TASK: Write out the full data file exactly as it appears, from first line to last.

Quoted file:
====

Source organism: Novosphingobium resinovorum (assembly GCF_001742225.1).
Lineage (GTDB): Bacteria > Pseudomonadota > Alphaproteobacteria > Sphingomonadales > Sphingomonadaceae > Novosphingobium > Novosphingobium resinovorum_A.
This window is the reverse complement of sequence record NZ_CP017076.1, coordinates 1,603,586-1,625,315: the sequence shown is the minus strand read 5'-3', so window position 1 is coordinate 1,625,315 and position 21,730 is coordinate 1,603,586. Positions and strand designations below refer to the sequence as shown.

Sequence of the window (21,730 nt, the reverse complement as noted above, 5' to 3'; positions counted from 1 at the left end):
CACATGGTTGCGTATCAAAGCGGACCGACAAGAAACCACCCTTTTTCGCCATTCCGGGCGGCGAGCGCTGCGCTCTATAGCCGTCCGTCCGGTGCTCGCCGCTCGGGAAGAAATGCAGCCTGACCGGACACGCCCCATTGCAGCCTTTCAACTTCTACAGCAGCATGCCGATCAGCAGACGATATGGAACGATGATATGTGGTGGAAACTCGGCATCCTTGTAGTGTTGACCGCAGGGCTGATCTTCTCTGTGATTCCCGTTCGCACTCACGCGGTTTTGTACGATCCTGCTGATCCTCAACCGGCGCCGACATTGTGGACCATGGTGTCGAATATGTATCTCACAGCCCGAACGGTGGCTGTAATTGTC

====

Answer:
Source organism: Novosphingobium resinovorum (assembly GCF_001742225.1).
Lineage (GTDB): Bacteria > Pseudomonadota > Alphaproteobacteria > Sphingomonadales > Sphingomonadaceae > Novosphingobium > Novosphingobium resinovorum_A.
This window is the reverse complement of sequence record NZ_CP017076.1, coordinates 1,603,586-1,625,315: the sequence shown is the minus strand read 5'-3', so window position 1 is coordinate 1,625,315 and position 21,730 is coordinate 1,603,586. Positions and strand designations below refer to the sequence as shown.

Sequence of the window (21,730 nt, the reverse complement as noted above, 5' to 3'; positions counted from 1 at the left end):
CACATGGTTGCGTATCAAAGCGGACCGACAAGAAACCACCCTTTTTCGCCATTCCGGGCGGCGAGCGCTGCGCTCTATAGCCGTCCGTCCGGTGCTCGCCGCTCGGGAAGAAATGCAGCCTGACCGGACACGCCCCATTGCAGCCTTTCAACTTCTACAGCAGCATGCCGATCAGCAGACGATATGGAACGATGATATGTGGTGGAAACTCGGCATCCTTGTAGTGTTGACCGCAGGGCTGATCTTCTCTGTGATTCCCGTTCGCACTCACGCGGTTTTGTACGATCCTGCTGATCCTCAACCGGCGCCGACATTGTGGACCATGGTGTCGAATATGTATCTCACAGCCCGAACGGTGGCTGTAATTGTC